Two men were killed and eight other people injured in frenzied hammer attacks that took place in Springfield on Aug. 4, 1975.
Frank Sherry (1950-2004) later pleaded guilty to voluntary manslaughter in a deal agreed to by relatives of the victims. He served 13 years in prison. After his release, Sherry became a minister to inmates.
Prosecutors said Sherry, 26, had been drinking and taking PCP, a powerful animal tranquilizer, for several days before the attacks. Presumably as a result, he was in a psychotic state when he attacked his victims, Sangamon County State’s Attorney William Roberts told reporters. That led to the manslaughter plea, Lee Aschoff reported in The State Journal-Register.
“As a result of this psychosis, Mr. Sherry felt the persons he attacked were attacking him and he was defending himself.”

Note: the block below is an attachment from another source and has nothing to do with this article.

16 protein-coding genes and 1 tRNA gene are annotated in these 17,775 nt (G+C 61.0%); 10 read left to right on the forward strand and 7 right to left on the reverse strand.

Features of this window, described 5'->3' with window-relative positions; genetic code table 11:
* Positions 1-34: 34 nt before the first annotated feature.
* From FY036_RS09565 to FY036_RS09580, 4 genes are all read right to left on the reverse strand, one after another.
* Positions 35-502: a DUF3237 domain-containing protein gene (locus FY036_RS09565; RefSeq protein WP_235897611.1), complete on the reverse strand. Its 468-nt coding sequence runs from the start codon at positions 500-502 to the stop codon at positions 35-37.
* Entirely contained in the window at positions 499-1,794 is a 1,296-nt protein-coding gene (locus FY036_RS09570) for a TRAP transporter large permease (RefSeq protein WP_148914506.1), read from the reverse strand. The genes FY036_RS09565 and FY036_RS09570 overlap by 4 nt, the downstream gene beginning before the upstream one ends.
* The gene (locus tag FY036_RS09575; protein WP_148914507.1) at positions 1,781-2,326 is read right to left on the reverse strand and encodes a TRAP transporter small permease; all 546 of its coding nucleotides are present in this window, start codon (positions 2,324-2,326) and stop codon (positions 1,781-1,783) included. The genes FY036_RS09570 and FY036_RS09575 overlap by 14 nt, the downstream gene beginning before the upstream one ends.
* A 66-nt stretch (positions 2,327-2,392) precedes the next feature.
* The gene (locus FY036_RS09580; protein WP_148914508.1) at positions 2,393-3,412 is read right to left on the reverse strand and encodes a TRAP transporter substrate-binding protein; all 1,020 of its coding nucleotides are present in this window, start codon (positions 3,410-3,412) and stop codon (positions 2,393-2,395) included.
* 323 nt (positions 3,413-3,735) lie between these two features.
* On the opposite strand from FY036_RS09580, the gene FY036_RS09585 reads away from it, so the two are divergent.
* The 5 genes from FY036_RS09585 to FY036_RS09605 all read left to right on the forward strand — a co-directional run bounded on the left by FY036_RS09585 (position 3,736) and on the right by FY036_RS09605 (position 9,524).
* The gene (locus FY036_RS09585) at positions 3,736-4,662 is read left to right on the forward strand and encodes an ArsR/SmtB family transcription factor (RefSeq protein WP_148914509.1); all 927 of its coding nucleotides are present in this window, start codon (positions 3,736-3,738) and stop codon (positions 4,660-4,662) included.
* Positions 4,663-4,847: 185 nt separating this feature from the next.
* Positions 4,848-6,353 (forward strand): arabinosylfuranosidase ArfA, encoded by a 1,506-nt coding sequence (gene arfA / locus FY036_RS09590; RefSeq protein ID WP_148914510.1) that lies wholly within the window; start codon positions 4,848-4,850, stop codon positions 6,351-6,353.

Roberts said he agreed to dismiss murder charges against Sherry because he could find “not a shred of premeditation or motive,” which is necessary for a murder conviction.
The two dead men, Mercer Hopper, 67, and Tompson Dace, 74, were remodeling an apartment in Sherry’s building at 216½ E. Scarritt St. when Sherry attacked them. Sherry assaulted another man next door and then went to a Thrifty Drug Store at 1400 S. Sixth St., where he attacked the other five people.
Two of those victims were the wife and granddaughter of Edward Cropp, 63, who subdued Sherry despite the fact that Cropp had the use of only one arm.
“When he hit that kid, I went crazy, almost,” Cropp said. “If it had been any kid, I would’ve.
Cropp, who was struck five times by the assailant, said a stroke several years ago immobilized one of his arms.
“I just wrestled him down and took the hammer away from him” …, he said.
Sherry was released from prison in 1988 and founded The Lord Looseth the Prisoner Ministries in Heber Springs, Ark. He died in 2004 in Heber Springs.
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